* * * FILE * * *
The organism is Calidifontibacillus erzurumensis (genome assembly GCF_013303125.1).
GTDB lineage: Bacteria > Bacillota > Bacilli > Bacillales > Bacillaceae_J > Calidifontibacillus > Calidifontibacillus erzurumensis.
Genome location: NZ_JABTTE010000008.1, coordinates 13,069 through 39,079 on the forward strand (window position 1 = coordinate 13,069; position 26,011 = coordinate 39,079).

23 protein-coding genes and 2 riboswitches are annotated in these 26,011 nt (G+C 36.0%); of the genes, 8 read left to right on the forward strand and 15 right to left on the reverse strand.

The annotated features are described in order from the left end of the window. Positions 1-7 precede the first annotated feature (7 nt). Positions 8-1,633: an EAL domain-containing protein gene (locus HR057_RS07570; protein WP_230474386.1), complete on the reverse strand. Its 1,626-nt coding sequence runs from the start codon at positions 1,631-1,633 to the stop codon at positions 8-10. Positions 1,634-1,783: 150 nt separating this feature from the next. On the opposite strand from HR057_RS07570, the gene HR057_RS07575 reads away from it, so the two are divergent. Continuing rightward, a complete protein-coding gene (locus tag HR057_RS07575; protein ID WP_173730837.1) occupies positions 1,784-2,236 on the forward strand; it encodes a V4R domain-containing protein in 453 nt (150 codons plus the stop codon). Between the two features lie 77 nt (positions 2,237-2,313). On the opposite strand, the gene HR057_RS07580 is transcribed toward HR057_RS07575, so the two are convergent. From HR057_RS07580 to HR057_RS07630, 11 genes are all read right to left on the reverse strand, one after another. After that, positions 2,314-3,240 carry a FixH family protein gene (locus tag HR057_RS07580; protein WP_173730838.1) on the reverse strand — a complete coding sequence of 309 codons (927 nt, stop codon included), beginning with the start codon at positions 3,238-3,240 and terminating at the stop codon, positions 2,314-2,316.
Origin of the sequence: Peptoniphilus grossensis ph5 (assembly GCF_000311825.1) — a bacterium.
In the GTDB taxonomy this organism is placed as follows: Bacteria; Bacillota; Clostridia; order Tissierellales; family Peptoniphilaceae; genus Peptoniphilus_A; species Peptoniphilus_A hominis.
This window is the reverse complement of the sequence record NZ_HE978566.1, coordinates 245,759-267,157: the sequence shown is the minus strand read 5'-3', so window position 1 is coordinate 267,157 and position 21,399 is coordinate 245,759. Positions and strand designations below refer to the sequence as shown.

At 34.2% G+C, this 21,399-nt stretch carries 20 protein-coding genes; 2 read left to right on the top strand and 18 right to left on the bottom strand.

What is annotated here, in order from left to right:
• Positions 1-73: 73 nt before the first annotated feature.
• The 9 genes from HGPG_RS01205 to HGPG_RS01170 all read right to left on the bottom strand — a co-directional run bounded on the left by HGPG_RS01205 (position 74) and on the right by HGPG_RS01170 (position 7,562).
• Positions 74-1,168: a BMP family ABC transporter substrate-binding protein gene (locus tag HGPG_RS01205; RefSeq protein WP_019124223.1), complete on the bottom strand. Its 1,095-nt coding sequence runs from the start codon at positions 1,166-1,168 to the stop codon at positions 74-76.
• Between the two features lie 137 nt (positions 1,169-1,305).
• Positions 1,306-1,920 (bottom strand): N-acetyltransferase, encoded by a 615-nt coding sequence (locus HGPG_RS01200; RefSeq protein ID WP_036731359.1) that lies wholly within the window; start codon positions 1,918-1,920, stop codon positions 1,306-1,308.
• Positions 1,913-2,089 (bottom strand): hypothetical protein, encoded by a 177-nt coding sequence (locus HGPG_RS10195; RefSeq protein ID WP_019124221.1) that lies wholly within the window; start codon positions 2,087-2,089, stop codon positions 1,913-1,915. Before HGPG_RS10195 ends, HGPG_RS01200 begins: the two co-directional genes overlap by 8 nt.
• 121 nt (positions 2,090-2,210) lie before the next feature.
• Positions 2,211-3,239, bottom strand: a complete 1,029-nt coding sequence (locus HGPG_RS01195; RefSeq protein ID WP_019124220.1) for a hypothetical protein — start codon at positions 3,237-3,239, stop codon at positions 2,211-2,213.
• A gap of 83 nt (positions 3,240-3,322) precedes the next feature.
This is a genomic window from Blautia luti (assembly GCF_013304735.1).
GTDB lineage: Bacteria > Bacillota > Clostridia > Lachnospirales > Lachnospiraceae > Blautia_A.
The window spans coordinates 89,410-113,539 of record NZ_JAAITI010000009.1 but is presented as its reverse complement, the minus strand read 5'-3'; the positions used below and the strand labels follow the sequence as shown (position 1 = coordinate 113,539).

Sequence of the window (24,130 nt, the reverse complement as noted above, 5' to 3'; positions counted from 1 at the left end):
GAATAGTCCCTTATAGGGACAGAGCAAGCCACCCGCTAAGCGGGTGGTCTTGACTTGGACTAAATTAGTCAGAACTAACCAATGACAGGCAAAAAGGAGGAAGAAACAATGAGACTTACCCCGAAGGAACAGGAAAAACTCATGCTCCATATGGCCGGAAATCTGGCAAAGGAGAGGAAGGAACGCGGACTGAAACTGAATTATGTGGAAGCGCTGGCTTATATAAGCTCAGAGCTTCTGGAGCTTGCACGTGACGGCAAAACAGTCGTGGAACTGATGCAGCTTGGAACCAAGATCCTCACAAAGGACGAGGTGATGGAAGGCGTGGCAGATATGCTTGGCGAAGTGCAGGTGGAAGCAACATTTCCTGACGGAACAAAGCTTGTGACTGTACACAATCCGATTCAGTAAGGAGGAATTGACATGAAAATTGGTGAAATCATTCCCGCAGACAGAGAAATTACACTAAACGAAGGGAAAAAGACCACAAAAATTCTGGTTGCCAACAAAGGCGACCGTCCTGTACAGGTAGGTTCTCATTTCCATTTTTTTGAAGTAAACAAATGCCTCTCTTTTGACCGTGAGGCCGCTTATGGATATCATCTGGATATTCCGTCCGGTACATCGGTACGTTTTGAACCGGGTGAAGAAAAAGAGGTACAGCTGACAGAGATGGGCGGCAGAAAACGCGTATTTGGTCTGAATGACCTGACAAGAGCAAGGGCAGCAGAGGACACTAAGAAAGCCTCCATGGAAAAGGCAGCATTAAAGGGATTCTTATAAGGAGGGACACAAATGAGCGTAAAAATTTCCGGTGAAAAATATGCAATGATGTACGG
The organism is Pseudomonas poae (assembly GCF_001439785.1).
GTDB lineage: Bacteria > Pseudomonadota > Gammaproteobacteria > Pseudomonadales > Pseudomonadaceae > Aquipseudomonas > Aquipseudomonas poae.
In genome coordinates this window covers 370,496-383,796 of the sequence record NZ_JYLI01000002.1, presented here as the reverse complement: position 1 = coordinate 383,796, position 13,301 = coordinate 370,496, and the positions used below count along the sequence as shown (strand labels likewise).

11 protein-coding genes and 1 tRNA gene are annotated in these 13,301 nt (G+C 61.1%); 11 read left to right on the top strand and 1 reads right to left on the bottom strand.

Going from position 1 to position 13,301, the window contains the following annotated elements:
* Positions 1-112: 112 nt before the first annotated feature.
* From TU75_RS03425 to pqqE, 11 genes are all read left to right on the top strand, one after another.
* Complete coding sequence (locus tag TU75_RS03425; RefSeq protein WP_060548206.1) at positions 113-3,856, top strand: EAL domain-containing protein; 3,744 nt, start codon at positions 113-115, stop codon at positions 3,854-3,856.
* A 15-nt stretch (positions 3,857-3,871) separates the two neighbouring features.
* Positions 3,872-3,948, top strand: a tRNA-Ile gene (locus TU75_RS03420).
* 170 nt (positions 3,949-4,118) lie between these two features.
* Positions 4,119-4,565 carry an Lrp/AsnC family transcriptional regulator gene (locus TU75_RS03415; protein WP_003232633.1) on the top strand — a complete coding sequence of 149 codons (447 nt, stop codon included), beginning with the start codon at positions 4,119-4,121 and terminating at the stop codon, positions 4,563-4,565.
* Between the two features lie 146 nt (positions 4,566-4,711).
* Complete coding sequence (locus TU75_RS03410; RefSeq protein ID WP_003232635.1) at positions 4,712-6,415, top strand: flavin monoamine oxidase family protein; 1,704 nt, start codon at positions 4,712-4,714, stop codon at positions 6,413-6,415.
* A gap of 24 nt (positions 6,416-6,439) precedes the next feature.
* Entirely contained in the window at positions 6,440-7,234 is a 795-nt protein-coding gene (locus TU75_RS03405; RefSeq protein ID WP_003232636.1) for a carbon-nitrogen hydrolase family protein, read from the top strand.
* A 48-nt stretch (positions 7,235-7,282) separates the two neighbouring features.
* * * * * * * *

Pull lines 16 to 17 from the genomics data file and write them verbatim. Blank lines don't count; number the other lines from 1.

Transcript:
• Positions 1,913-2,089 (bottom strand): hypothetical protein, encoded by a 177-nt coding sequence (locus HGPG_RS10195; RefSeq protein ID WP_019124221.1) that lies wholly within the window; start codon positions 2,087-2,089, stop codon positions 1,913-1,915. Before HGPG_RS10195 ends, HGPG_RS01200 begins: the two co-directional genes overlap by 8 nt.
• 121 nt (positions 2,090-2,210) lie before the next feature.